The war between Israel and Hamas in Gaza has now claimed 25,000 lives since it began, with 178 deaths recorded in the last 24 hours. Due to this conflict, the Middle East has now become ground zero for other conflicts which have erupted between varying factions in the region.
(Iran’s Proxy Conundrum)
Iran has now come up against the task of having to protect its proxy groups which engage regional and international adversaries on behalf of the orthodox regime.
Iran is known to back Hamas, Hezbollah and the Houthi insurgency which has a significant number of resources and assets stationed in Yemen. In the most recent chapter of the escalating conflict in the Middle East, Iran now sees all three of these proxies engaging in some form of conflict.
It is a well-known fact that Hamas is an Iran backed group, yet, Iran is not deeply invested in preserving Hamas, as has been evident in recent times. The Houthis and Hezbollah on the other hand, are seen as imperative buffers for maintaining Iran’s position in the region, without initiating a direct conflict with a western power or one of its allies.
Iran’s spat with Pakistan
With pressure mounting on the Houthis in Yemen, Iran has been forced to take a more active role in the dynamics of the conflicts which have erupted in the Middle East. It has also struck Pakistan, a nation with which it has enjoyed a fruitful relationship in recent times.
Experts in Middle Eastern geopolitics have expressed their concerns regarding the expansion of conflicts in the region, stemming from camps that have formed in support of and against the Israeli action in Gaza.
Iran found Pakistan’s relative silence on the matter quite perturbing and was also irked by the fact that anti-Iran terror factions are using Pakistan as a safe haven. These factors are said to have contributed to Iran’s surprising decision to conduct airstrikes and drone strikes on what it calls terrorists hiding in Pakistan.
In response, Pakistan responded with a proportional strike on what it deems to be anti-Pakistan terror factions in Iran.
Diplomatic relations between the two nations have been strained in recent days, which led to them expelling each other’s ambassadors. Thankfully, following the exchange of airstrikes, Iran and Pakistan have found common ground once more and are now resuming the pursuit of diplomatic means to resolve their issues.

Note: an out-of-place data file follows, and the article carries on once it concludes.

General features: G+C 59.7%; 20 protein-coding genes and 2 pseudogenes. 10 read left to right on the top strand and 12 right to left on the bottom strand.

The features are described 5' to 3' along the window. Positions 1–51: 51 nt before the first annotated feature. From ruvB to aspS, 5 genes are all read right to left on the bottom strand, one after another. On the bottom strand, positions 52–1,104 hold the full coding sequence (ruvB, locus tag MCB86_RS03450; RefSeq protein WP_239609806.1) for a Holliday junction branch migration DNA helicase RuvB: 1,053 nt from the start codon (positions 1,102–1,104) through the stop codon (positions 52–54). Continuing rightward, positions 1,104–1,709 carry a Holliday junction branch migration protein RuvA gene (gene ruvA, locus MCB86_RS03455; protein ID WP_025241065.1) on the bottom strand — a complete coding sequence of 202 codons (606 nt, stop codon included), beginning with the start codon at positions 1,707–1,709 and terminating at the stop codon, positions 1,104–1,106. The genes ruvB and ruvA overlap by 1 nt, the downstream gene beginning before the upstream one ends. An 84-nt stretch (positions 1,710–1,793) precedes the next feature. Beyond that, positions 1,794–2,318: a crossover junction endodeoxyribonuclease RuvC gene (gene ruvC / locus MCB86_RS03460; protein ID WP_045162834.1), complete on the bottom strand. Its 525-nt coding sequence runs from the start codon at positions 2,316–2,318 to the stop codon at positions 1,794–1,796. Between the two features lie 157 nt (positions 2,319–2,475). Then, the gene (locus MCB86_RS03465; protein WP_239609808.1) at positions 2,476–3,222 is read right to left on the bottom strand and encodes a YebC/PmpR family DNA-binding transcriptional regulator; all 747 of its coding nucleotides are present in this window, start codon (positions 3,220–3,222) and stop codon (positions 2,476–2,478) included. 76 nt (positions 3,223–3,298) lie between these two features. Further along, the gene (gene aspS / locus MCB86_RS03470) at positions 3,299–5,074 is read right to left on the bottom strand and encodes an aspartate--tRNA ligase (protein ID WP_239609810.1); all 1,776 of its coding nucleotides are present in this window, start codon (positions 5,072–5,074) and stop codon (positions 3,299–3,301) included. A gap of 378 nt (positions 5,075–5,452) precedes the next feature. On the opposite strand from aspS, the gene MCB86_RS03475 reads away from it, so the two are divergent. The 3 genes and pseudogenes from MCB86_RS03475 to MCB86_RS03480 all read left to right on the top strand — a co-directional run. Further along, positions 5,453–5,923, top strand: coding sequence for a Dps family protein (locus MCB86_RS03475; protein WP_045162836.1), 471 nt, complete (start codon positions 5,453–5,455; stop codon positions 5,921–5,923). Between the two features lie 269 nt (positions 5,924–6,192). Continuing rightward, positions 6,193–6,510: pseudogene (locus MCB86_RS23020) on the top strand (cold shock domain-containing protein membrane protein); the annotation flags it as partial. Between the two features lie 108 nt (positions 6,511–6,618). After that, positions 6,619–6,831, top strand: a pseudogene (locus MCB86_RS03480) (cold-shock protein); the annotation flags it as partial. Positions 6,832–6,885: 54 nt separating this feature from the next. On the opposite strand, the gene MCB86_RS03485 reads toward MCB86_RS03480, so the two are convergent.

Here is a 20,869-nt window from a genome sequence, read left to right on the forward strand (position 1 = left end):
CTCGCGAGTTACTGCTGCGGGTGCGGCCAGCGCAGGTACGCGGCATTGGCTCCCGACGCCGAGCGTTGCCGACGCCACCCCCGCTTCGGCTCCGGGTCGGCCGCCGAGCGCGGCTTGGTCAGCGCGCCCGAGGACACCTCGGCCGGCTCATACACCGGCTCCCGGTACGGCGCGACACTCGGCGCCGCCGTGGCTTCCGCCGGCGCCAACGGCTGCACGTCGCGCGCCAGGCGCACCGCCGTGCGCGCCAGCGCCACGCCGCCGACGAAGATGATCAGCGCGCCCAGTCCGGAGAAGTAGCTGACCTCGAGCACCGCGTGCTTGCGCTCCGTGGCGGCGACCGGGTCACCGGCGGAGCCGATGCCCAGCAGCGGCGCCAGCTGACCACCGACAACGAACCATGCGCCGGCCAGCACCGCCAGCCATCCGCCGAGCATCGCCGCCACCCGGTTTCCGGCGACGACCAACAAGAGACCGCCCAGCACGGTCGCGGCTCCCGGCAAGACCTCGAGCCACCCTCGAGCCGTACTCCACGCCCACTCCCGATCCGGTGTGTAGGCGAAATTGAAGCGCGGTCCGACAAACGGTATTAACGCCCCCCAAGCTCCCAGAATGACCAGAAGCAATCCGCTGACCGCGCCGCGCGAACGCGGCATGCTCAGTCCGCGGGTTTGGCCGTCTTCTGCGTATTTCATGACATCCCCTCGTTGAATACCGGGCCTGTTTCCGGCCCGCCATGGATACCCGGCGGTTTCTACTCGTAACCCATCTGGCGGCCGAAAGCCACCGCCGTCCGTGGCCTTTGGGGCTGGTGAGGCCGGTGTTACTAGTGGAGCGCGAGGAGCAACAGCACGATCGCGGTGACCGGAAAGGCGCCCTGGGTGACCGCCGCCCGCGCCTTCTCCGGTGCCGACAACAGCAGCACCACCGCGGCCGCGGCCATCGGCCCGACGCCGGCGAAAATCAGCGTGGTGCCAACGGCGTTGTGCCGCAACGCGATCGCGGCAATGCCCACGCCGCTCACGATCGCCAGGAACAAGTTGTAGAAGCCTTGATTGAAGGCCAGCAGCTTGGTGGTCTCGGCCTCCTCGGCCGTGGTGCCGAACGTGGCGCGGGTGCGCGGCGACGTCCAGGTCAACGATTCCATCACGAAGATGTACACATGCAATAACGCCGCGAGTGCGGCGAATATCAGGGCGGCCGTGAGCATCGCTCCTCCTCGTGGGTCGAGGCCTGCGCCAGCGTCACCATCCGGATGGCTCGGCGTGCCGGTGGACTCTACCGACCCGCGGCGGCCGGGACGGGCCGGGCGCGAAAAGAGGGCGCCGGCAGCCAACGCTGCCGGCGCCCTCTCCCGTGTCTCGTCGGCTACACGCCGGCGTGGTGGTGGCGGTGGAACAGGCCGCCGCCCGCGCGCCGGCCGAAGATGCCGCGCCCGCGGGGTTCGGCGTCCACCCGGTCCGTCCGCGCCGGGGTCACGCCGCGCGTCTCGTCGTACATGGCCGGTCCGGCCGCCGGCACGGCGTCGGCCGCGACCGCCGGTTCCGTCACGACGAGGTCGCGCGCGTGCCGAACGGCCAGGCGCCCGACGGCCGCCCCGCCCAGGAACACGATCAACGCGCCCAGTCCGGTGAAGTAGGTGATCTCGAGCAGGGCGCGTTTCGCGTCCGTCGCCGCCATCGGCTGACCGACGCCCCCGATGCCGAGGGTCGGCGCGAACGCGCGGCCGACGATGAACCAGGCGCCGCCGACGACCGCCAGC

While there is a silver lining to this kerfuffle, tensions remain high as Iran recognizes that Pakistani authorities continue to refrain from taking a definitive anti-Israel stance on the conflict in Gaza.
Sources have suggested that this is down to Pakistan’s tenuous relations with the United States and its allies, which have been affected profoundly by the nation’s role in bolstering the Taliban in Afghanistan prior to and during the retreat of the US military from the nation.
Considering the fact that Pakistan has been hit by an economic crisis of epic proportions, the nation now finds itself at the mercy of Western economic institutions, which have highlighted discrepancies in Pakistan’s use of resources and capital as one of the primary issues with backing the nation financially.
Thus, Pakistan is now caught between having to please Iran and its allies, by taking a strong stance against Israel and its western allies or proceeding in accordance with the expectations of the World Bank and other financial institutions which limit its ability to stand by questionable factions in the Middle East.
(US and UK take on the Houthis)
The United States and United Kingdom made the decision to take on Houthi installations in Yemen, to weaken the faction and take out their ammunition and resources, by conducting airstrikes and drone strikes on key targets.
The two nations saw this as the most appropriate means of dealing with Houthi attacks on cargo vessels in the Red Sea. The area is crucial for international trade and the fact that the Houthis managed to launch missiles to stifle the movement of cargo ships had become a cause of concern.
The attacks on Houthi installations in Yemen have not just affected the group’s supply chains but also act as a warning.